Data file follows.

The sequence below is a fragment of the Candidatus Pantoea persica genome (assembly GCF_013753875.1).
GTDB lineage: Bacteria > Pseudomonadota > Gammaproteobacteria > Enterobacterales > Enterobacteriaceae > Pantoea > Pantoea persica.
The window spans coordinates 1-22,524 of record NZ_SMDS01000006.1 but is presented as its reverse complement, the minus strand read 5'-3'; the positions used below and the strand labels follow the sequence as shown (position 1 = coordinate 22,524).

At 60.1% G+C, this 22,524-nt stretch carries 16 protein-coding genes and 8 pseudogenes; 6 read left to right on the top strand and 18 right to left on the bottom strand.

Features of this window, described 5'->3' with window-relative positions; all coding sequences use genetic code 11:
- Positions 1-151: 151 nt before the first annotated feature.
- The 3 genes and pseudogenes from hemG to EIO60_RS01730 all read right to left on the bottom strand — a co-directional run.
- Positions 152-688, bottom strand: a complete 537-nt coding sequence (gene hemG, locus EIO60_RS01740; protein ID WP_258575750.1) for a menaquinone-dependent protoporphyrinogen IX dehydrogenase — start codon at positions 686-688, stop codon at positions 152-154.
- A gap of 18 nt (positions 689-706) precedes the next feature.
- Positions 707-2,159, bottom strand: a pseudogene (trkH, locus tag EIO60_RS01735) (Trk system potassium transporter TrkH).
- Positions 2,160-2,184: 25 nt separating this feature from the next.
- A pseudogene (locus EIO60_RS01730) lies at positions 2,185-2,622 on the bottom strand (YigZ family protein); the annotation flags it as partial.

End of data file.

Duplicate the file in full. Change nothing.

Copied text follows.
The sequence below is a fragment of the Candidatus Pantoea persica genome (assembly GCF_013753875.1).
GTDB lineage: Bacteria > Pseudomonadota > Gammaproteobacteria > Enterobacterales > Enterobacteriaceae > Pantoea > Pantoea persica.
The window spans coordinates 1-22,524 of record NZ_SMDS01000006.1 but is presented as its reverse complement, the minus strand read 5'-3'; the positions used below and the strand labels follow the sequence as shown (position 1 = coordinate 22,524).

At 60.1% G+C, this 22,524-nt stretch carries 16 protein-coding genes and 8 pseudogenes; 6 read left to right on the top strand and 18 right to left on the bottom strand.

Features of this window, described 5'->3' with window-relative positions; all coding sequences use genetic code 11:
- Positions 1-151: 151 nt before the first annotated feature.
- The 3 genes and pseudogenes from hemG to EIO60_RS01730 all read right to left on the bottom strand — a co-directional run.
- Positions 152-688, bottom strand: a complete 537-nt coding sequence (gene hemG, locus EIO60_RS01740; protein ID WP_258575750.1) for a menaquinone-dependent protoporphyrinogen IX dehydrogenase — start codon at positions 686-688, stop codon at positions 152-154.
- A gap of 18 nt (positions 689-706) precedes the next feature.
- Positions 707-2,159, bottom strand: a pseudogene (trkH, locus tag EIO60_RS01735) (Trk system potassium transporter TrkH).
- Positions 2,160-2,184: 25 nt separating this feature from the next.
- A pseudogene (locus EIO60_RS01730) lies at positions 2,185-2,622 on the bottom strand (YigZ family protein); the annotation flags it as partial.